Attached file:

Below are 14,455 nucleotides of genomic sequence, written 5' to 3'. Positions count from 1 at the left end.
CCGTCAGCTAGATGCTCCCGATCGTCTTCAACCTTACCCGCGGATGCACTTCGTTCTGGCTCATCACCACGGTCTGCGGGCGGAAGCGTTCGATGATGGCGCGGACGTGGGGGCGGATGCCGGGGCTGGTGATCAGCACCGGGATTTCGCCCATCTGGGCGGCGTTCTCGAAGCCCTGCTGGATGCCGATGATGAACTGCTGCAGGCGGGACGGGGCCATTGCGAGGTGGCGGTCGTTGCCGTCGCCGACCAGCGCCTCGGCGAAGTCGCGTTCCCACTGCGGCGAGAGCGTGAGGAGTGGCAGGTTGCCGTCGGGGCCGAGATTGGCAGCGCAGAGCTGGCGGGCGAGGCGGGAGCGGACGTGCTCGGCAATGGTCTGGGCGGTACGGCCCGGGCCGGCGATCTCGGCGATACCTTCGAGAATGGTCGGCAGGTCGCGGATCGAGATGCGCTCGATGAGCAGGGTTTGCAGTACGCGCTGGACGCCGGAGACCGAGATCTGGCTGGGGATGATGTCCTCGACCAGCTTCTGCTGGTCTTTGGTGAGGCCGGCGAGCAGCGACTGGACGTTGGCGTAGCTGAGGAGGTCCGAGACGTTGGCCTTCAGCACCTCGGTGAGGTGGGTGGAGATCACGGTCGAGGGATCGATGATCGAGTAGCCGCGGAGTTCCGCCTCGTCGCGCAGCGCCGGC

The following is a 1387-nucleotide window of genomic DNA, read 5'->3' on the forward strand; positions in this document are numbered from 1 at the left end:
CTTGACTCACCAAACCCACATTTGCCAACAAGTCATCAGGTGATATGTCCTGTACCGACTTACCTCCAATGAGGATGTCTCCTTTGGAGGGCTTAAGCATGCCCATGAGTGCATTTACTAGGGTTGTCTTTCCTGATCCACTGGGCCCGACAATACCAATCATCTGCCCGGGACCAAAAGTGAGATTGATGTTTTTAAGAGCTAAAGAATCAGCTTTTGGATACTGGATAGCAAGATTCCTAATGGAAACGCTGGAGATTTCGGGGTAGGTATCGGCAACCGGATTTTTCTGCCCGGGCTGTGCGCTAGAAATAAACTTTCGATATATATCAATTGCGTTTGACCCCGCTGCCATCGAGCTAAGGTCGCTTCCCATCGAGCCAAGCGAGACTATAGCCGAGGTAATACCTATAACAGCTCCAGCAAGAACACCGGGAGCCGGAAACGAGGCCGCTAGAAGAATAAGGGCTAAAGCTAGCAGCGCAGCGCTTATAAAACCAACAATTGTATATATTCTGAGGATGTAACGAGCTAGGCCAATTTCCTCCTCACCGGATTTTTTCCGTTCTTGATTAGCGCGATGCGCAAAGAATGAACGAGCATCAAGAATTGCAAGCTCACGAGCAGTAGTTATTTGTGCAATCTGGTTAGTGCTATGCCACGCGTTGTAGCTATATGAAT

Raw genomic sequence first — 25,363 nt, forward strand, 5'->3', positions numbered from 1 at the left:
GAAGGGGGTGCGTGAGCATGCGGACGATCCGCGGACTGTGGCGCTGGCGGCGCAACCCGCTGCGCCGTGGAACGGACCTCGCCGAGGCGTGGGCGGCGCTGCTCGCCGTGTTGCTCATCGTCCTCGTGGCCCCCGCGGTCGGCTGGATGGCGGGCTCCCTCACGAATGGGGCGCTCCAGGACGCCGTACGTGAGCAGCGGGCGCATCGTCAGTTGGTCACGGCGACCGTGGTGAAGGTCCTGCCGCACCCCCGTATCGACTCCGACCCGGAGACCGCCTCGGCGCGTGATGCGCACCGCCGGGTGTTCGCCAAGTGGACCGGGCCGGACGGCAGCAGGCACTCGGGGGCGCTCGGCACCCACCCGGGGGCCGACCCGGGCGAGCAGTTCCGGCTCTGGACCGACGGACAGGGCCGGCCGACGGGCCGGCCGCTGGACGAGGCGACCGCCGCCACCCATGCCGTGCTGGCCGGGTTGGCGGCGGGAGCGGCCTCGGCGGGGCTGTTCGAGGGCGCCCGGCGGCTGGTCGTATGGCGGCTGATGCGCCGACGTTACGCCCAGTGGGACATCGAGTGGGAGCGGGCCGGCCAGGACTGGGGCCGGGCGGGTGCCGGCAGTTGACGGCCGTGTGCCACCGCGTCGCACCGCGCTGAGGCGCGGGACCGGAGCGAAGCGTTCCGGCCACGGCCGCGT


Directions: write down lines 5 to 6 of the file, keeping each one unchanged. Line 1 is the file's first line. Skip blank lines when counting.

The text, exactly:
Raw genomic sequence first — 25,363 nt, forward strand, 5'->3', positions numbered from 1 at the left:
GAAGGGGGTGCGTGAGCATGCGGACGATCCGCGGACTGTGGCGCTGGCGGCGCAACCCGCTGCGCCGTGGAACGGACCTCGCCGAGGCGTGGGCGGCGCTGCTCGCCGTGTTGCTCATCGTCCTCGTGGCCCCCGCGGTCGGCTGGATGGCGGGCTCCCTCACGAATGGGGCGCTCCAGGACGCCGTACGTGAGCAGCGGGCGCATCGTCAGTTGGTCACGGCGACCGTGGTGAAGGTCCTGCCGCACCCCCGTATCGACTCCGACCCGGAGACCGCCTCGGCGCGTGATGCGCACCGCCGGGTGTTCGCCAAGTGGACCGGGCCGGACGGCAGCAGGCACTCGGGGGCGCTCGGCACCCACCCGGGGGCCGACCCGGGCGAGCAGTTCCGGCTCTGGACCGACGGACAGGGCCGGCCGACGGGCCGGCCGCTGGACGAGGCGACCGCCGCCACCCATGCCGTGCTGGCCGGGTTGGCGGCGGGAGCGGCCTCGGCGGGGCTGTTCGAGGGCGCCCGGCGGCTGGTCGTATGGCGGCTGATGCGCCGACGTTACGCCCAGTGGGACATCGAGTGGGAGCGGGCCGGCCAGGACTGGGGCCGGGCGGGTGCCGGCAGTTGACGGCCGTGTGCCACCGCGTCGCACCGCGCTGAGGCGCGGGACCGGAGCGAAGCGTTCCGGCCACGGCCGCGT